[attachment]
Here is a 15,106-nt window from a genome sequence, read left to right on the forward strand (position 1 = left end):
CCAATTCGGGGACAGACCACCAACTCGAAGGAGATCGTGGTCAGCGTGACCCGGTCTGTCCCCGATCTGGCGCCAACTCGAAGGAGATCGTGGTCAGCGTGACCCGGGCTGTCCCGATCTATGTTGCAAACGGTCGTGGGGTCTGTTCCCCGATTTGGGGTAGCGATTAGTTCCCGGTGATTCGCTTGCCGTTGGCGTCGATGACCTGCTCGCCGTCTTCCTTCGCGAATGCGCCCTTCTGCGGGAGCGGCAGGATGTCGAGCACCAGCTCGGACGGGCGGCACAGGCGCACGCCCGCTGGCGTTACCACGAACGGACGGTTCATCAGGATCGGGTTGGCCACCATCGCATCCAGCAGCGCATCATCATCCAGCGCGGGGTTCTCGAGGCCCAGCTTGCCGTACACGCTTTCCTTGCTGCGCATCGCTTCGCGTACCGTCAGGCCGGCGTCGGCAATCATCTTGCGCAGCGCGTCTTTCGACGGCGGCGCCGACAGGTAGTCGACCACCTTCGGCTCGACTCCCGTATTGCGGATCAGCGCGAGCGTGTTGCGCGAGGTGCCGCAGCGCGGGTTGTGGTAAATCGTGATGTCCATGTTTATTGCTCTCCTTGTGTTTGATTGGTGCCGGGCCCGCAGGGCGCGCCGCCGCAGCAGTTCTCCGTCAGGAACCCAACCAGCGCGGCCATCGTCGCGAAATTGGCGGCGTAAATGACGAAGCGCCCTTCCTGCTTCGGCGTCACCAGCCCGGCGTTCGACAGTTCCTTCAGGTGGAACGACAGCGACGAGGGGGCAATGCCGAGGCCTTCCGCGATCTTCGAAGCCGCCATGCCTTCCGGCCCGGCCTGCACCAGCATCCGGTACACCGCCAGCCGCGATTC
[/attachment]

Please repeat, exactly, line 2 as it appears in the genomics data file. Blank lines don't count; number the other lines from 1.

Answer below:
CCAATTCGGGGACAGACCACCAACTCGAAGGAGATCGTGGTCAGCGTGACCCGGTCTGTCCCCGATCTGGCGCCAACTCGAAGGAGATCGTGGTCAGCGTGACCCGGGCTGTCCCGATCTATGTTGCAAACGGTCGTGGGGTCTGTTCCCCGATTTGGGGTAGCGATTAGTTCCCGGTGATTCGCTTGCCGTTGGCGTCGATGACCTGCTCGCCGTCTTCCTTCGCGAATGCGCCCTTCTGCGGGAGCGGCAGGATGTCGAGCACCAGCTCGGACGGGCGGCACAGGCGCACGCCCGCTGGCGTTACCACGAACGGACGGTTCATCAGGATCGGGTTGGCCACCATCGCATCCAGCAGCGCATCATCATCCAGCGCGGGGTTCTCGAGGCCCAGCTTGCCGTACACGCTTTCCTTGCTGCGCATCGCTTCGCGTACCGTCAGGCCGGCGTCGGCAATCATCTTGCGCAGCGCGTCTTTCGACGGCGGCGCCGACAGGTAGTCGACCACCTTCGGCTCGACTCCCGTATTGCGGATCAGCGCGAGCGTGTTGCGCGAGGTGCCGCAGCGCGGGTTGTGGTAAATCGTGATGTCCATGTTTATTGCTCTCCTTGTGTTTGATTGGTGCCGGGCCCGCAGGGCGCGCCGCCGCAGCAGTTCTCCGTCAGGAACCCAACCAGCGCGGCCATCGTCGCGAAATTGGCGGCGTAAATGACGAAGCGCCCTTCCTGCTTCGGCGTCACCAGCCCGGCGTTCGACAGTTCCTTCAGGTGGAACGACAGCGACGAGGGGGCAATGCCGAGGCCTTCCGCGATCTTCGAAGCCGCCATGCCTTCCGGCCCGGCCTGCACCAGCATCCGGTACACCGCCAGCCGCGATTC